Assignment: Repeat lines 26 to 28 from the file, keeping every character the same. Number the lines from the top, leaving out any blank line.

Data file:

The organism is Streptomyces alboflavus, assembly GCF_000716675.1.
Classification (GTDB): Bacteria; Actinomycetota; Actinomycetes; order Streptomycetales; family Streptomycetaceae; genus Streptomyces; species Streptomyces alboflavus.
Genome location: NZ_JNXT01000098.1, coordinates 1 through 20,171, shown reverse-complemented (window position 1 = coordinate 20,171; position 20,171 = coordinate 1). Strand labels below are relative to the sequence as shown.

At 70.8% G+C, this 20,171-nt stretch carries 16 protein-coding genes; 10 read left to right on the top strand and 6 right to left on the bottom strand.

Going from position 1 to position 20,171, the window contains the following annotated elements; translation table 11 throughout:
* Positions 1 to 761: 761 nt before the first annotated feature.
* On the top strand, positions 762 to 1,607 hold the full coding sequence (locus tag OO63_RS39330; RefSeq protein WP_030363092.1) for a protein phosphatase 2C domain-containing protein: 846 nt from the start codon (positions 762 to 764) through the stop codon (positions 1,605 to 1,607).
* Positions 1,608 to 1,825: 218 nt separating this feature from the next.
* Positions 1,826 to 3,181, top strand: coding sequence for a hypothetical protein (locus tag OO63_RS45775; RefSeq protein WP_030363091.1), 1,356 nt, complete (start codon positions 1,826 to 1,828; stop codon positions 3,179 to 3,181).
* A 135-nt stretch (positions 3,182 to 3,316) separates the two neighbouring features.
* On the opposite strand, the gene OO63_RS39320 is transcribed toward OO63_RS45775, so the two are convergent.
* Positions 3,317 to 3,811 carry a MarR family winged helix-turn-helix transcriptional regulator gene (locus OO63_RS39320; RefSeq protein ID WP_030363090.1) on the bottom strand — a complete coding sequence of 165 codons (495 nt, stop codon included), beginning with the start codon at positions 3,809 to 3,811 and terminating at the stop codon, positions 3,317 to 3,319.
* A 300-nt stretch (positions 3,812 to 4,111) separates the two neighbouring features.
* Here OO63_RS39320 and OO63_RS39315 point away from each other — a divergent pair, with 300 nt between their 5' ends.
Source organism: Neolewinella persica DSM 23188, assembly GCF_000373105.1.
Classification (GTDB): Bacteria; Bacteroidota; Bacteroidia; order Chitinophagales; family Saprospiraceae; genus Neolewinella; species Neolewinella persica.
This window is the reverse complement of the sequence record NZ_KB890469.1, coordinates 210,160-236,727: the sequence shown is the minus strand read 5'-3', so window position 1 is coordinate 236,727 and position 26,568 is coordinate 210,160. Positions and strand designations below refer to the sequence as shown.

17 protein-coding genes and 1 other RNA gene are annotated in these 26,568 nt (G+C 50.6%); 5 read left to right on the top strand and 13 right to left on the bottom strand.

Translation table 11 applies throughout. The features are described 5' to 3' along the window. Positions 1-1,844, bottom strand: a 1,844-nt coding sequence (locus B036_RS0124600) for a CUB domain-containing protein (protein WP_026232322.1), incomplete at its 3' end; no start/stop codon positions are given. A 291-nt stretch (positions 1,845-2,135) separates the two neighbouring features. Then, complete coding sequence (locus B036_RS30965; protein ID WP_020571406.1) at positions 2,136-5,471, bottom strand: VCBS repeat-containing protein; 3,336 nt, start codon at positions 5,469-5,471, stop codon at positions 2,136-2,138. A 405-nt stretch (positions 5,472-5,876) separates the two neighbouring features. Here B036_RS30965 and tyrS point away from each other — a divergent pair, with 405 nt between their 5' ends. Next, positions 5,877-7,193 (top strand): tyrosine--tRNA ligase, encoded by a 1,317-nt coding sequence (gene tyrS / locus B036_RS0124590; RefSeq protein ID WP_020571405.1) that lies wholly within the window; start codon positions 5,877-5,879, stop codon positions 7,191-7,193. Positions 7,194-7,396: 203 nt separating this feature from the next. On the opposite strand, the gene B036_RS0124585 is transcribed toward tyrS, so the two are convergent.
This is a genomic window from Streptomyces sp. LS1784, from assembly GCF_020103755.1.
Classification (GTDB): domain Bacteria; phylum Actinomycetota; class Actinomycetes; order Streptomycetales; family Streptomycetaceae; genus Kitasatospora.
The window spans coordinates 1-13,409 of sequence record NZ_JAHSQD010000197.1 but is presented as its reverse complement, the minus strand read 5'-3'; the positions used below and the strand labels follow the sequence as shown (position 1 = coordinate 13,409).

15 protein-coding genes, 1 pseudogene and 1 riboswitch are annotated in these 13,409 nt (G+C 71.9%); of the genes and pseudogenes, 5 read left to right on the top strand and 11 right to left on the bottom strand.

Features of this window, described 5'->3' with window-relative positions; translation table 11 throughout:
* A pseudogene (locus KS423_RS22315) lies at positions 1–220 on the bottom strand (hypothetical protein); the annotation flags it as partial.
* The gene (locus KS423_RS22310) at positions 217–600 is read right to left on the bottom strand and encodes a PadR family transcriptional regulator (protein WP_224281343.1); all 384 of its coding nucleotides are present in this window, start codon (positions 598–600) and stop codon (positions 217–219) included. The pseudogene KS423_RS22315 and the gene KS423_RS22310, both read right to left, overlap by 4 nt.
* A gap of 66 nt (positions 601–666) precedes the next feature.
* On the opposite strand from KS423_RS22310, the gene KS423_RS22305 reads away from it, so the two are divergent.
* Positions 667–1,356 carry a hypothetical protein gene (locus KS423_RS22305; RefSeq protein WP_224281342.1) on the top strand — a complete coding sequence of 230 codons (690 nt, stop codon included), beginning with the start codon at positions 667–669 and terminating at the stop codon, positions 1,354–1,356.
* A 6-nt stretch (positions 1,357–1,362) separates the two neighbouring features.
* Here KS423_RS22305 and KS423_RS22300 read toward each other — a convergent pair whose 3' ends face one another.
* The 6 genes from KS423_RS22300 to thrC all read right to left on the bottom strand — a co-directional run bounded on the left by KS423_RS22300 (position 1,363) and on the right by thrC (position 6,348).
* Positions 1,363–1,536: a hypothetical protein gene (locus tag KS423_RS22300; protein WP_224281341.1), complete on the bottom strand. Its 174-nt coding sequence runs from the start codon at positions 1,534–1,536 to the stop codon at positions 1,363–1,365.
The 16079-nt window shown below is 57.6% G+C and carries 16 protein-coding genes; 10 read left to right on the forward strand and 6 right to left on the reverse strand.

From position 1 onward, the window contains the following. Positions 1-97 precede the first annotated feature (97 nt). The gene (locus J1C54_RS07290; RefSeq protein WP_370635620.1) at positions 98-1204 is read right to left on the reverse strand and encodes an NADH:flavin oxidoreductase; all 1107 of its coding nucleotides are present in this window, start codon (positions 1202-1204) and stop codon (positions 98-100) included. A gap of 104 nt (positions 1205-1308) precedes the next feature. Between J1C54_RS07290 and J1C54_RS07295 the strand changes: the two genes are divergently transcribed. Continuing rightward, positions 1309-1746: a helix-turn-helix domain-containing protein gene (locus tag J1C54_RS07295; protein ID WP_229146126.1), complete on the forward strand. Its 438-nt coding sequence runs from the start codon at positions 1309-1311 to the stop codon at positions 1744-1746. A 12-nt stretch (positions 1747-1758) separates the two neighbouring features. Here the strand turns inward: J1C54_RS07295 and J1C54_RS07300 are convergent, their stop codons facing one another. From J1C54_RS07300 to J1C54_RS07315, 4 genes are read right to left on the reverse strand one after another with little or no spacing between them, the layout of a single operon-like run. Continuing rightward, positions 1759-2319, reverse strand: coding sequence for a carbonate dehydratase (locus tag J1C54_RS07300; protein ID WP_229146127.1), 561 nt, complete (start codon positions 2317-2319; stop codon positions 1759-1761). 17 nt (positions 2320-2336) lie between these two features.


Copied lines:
* The gene (locus KS423_RS22310) at positions 217–600 is read right to left on the bottom strand and encodes a PadR family transcriptional regulator (protein WP_224281343.1); all 384 of its coding nucleotides are present in this window, start codon (positions 598–600) and stop codon (positions 217–219) included. The pseudogene KS423_RS22315 and the gene KS423_RS22310, both read right to left, overlap by 4 nt.
* A gap of 66 nt (positions 601–666) precedes the next feature.
* On the opposite strand from KS423_RS22310, the gene KS423_RS22305 reads away from it, so the two are divergent.